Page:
A revised qualifying format will be used in 2005. Two separate sessions will be run: the first qualifying session will take place on the day before the race (Saturday) at 13:00, except in the races taking place in North America where it will start at 12:00; the second qualifying session will start the day of the race (Sunday) four hours before the start of the race: in both qualifying sessions each driver will carry up a single timed lap. The starting order for the first qualifying session will be the previous race classification reversed and in the second qualifying session it will be the first session classification reversed. The starting grid will be drawn up according to the fastest aggregate time of each driver, taking into account both qualifying sessions.
Beginning with the 2006 season, the power of engines will also be decreased. In the long run, the FIA intends to introduce greater restrictions on testing and the introduction of standardised electronic units and tyres.
The Ford Motor Company's decision to pull out of Formula One exposed the vulnerability of some small teams. Jaguar Racing had been put up for sale, although it has now been bought by Red Bull and will be known as Red Bull Racing.
As for other teams, Jordan and Minardi both relied on Ford's Cosworth engines. Jordan have now clinched a deal to use Toyota engines. Minardi, on the other hand, will continue to use Cosworth engines under Cosworth's new owners. The chances have been greatly reduced, but if one of these teams were to pull out before the beginning of the 2005 season, larger teams would have to enter three cars into each race to make up the numbers, as there must be 20 cars entering each race.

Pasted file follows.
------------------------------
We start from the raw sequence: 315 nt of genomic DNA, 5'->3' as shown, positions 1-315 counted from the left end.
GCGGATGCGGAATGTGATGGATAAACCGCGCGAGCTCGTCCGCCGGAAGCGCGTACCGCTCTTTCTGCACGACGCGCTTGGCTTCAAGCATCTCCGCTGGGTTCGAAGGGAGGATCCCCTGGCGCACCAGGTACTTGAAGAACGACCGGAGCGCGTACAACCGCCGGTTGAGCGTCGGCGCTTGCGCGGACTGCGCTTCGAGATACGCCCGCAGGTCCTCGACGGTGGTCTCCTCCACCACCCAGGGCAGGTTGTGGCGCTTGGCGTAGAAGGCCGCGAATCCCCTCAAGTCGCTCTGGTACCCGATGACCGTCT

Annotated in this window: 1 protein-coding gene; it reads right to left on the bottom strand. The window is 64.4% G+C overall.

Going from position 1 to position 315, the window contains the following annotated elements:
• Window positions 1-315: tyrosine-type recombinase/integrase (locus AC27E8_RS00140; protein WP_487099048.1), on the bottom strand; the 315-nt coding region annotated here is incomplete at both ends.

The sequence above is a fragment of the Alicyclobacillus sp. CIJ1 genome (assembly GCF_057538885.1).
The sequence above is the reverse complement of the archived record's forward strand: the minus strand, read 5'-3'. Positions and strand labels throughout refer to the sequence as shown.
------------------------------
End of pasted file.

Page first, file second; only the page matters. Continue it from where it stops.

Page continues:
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- FIA Archive. (2004). Federation Internationale de l'Automobile . 25 October 2004.
- Formula One Regulations. (2004). Federation Internationale de l'Automobile . 23 October 2004.
- Gross, N et al (1999). Grand Prix Motor Racing. In, 100 Years of Change: Speed and Power (pp. 55-84). Parragon.
- Insight. (2004). The Official Formula 1 Website . 25 October 2004.
- Jones, B (1997). The Ultimate Encyclopedia of Formula One. Hodder & Stoughton.
- Jones, B (1998). Formula One: The Complete Stats and Records of Grand Prix Racing. Parragon.
- Tremayne, D & Hughes, M (1999). The Concise Encyclopedia of Formula One. Parragon.
- Grand Prix motor racing
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- Formula1.com — Official site; schedules, statistics, complete race results since 1950, live timing during each race, and some news
- Current regulations from the FIA website
- GrandPrix.com — F1 news and a Grand Prix encyclopædia
- Fun-1 — Daily satirical commentary on current F1 news
- NewsOnF1.com — News, Results, Information, and Statistics
- ITV.com/f1 — News, pictures, and commentary from ITV, F1's British broadcasters; also from Matt Bishop and F1 Racing magazine
- Fuji TV - F1 — Results and ranking from Fuji TV, F1's Japanese broadcasters